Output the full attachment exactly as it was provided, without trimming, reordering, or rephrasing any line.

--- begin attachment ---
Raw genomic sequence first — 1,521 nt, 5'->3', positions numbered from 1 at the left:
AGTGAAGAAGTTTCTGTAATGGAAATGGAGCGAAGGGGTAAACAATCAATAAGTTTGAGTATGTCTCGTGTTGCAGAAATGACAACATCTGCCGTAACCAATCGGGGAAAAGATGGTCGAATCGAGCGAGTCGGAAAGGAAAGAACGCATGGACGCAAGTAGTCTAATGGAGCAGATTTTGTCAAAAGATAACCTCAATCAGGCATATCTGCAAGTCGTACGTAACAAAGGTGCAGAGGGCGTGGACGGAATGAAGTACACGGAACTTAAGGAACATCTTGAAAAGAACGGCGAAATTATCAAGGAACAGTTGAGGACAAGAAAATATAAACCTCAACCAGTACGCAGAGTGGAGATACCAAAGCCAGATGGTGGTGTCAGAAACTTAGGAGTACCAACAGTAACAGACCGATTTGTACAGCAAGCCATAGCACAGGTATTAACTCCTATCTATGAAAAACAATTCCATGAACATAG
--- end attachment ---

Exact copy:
Raw genomic sequence first — 1,521 nt, 5'->3', positions numbered from 1 at the left:
AGTGAAGAAGTTTCTGTAATGGAAATGGAGCGAAGGGGTAAACAATCAATAAGTTTGAGTATGTCTCGTGTTGCAGAAATGACAACATCTGCCGTAACCAATCGGGGAAAAGATGGTCGAATCGAGCGAGTCGGAAAGGAAAGAACGCATGGACGCAAGTAGTCTAATGGAGCAGATTTTGTCAAAAGATAACCTCAATCAGGCATATCTGCAAGTCGTACGTAACAAAGGTGCAGAGGGCGTGGACGGAATGAAGTACACGGAACTTAAGGAACATCTTGAAAAGAACGGCGAAATTATCAAGGAACAGTTGAGGACAAGAAAATATAAACCTCAACCAGTACGCAGAGTGGAGATACCAAAGCCAGATGGTGGTGTCAGAAACTTAGGAGTACCAACAGTAACAGACCGATTTGTACAGCAAGCCATAGCACAGGTATTAACTCCTATCTATGAAAAACAATTCCATGAACATAG